Cars use catalytic converters to remove carbon monoxide, hydrocarbons, and other harmful chemicals from exhaust emissions, and they’ve done a good job over the years in cleaning up exhaust fumes. But those converters rely on costly metals such as palladium to do the job, and they quickly lose their effectiveness. Replacing the converters is an option, but they are one of the costliest components on a car at about $1,000 apiece.
Fortunately, Matteo Carnegello, a professor at Stanford University, and his team have come up with a way to reduce the cost of converters and extend their operational life.
Catalytic converters are costly in part because they contain up to five grams of palladium at $50/gram, which is more than the price of gold. But the palladium and other metals are the catalysts needed to maintain and accelerate the chemical reactions that clean the exhaust. In theory, catalysts can be used over and over. In practice, however, catalysts’ performance go down over time. To compensate, auto engineers use more of these expensive metals, adding to the cost.
Ideally, catalysts should have the greatest surface areas possible to promote the greatest number of chemical reactions. So, manufacturers typically spread a layer of small particles over the surface of new catalytic converters. Past research has shown that these metal atoms move, forming larger and larger particles with less surface area, and thus becoming less effective. This clumping process is called sintering.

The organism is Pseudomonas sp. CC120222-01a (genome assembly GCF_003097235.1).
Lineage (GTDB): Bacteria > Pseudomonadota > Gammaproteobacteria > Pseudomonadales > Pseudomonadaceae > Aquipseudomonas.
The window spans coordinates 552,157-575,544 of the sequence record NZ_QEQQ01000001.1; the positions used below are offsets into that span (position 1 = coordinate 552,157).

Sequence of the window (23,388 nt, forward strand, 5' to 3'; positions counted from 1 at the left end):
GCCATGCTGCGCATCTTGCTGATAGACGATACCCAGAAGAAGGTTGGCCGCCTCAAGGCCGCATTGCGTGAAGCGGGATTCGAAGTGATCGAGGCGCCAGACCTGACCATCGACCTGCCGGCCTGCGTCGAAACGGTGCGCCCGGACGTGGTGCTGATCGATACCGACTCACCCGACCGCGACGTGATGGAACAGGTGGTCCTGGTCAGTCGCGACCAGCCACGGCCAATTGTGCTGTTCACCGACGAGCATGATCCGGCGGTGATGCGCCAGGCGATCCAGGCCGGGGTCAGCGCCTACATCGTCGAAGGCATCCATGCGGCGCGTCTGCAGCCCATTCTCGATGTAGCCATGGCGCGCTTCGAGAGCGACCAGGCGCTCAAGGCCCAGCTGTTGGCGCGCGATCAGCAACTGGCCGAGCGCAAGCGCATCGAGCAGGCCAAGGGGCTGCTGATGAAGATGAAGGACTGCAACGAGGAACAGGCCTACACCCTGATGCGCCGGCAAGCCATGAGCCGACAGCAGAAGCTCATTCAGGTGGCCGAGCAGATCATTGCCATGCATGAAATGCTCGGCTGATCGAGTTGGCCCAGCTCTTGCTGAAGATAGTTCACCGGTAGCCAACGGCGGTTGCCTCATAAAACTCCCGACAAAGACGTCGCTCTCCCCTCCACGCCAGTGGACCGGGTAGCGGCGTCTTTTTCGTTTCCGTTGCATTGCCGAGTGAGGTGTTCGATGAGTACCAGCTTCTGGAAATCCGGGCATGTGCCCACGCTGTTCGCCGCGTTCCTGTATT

To counteract sintering, manufacturers use enough catalytic metal that the converter will meet emissions standards for 10 to 15 years, roughly the lifespan of the car.
Carnegello discovered that sintering isn’t the only cause of catalyst deactivation. In fact, this new deactivation mechanism turns out to be quite the opposite of sintering. Under some circumstances, instead of particles sintering, they decompose into smaller particles and eventually become inactive single atoms.
Carnegello wants to carefully control the size and spacing of catalytic particles so they will neither sinter into large clumps nor decompose into single atoms. Previously, many people in the catalysis community thought that to make particles stable, you had to keep them as far apart as possible to prevent them from moving. The Stanford researchers provided a scientific basis for maintaining catalytic converters’ pollution reduction while using less precious metal. If automotive engineers confirm and implement these findings, it should lower the cost of converters without harming their performance.
Andrew Myers is a communication specialist at Stanford University.